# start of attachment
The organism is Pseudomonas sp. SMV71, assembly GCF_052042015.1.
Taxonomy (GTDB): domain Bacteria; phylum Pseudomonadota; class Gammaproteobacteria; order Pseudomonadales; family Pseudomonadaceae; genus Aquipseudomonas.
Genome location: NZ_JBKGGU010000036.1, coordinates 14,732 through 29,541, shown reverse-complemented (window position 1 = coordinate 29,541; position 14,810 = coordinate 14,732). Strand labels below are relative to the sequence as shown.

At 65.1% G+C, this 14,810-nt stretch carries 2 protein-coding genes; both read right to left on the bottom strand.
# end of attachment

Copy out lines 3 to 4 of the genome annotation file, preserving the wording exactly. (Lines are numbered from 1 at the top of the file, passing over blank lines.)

Genome location: NZ_JBKGGU010000036.1, coordinates 14,732 through 29,541, shown reverse-complemented (window position 1 = coordinate 29,541; position 14,810 = coordinate 14,732). Strand labels below are relative to the sequence as shown.

At 65.1% G+C, this 14,810-nt stretch carries 2 protein-coding genes; both read right to left on the bottom strand.